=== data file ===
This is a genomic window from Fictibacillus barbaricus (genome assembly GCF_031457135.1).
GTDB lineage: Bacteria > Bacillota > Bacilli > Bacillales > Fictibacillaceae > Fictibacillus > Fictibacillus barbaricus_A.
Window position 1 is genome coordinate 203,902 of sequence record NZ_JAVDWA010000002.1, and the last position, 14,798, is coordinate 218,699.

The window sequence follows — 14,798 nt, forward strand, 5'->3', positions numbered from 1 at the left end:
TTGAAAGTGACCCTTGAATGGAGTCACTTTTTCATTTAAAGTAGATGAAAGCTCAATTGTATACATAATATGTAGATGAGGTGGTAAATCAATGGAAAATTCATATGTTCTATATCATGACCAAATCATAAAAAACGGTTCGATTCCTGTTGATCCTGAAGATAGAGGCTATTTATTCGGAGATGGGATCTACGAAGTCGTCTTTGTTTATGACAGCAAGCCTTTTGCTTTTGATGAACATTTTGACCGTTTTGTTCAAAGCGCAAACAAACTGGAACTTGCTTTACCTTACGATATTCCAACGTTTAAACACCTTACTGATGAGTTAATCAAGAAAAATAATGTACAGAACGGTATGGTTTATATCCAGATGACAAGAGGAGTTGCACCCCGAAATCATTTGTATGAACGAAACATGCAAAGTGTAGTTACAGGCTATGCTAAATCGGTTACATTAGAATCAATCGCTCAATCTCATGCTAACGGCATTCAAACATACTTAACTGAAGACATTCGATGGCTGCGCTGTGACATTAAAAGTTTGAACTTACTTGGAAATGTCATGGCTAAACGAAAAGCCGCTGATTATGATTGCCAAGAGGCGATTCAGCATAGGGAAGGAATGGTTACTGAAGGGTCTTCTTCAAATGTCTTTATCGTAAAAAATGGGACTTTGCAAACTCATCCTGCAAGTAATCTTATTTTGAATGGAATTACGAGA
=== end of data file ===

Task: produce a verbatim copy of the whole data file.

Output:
This is a genomic window from Fictibacillus barbaricus (genome assembly GCF_031457135.1).
GTDB lineage: Bacteria > Bacillota > Bacilli > Bacillales > Fictibacillaceae > Fictibacillus > Fictibacillus barbaricus_A.
Window position 1 is genome coordinate 203,902 of sequence record NZ_JAVDWA010000002.1, and the last position, 14,798, is coordinate 218,699.

The window sequence follows — 14,798 nt, forward strand, 5'->3', positions numbered from 1 at the left end:
TTGAAAGTGACCCTTGAATGGAGTCACTTTTTCATTTAAAGTAGATGAAAGCTCAATTGTATACATAATATGTAGATGAGGTGGTAAATCAATGGAAAATTCATATGTTCTATATCATGACCAAATCATAAAAAACGGTTCGATTCCTGTTGATCCTGAAGATAGAGGCTATTTATTCGGAGATGGGATCTACGAAGTCGTCTTTGTTTATGACAGCAAGCCTTTTGCTTTTGATGAACATTTTGACCGTTTTGTTCAAAGCGCAAACAAACTGGAACTTGCTTTACCTTACGATATTCCAACGTTTAAACACCTTACTGATGAGTTAATCAAGAAAAATAATGTACAGAACGGTATGGTTTATATCCAGATGACAAGAGGAGTTGCACCCCGAAATCATTTGTATGAACGAAACATGCAAAGTGTAGTTACAGGCTATGCTAAATCGGTTACATTAGAATCAATCGCTCAATCTCATGCTAACGGCATTCAAACATACTTAACTGAAGACATTCGATGGCTGCGCTGTGACATTAAAAGTTTGAACTTACTTGGAAATGTCATGGCTAAACGAAAAGCCGCTGATTATGATTGCCAAGAGGCGATTCAGCATAGGGAAGGAATGGTTACTGAAGGGTCTTCTTCAAATGTCTTTATCGTAAAAAATGGGACTTTGCAAACTCATCCTGCAAGTAATCTTATTTTGAATGGAATTACGAGA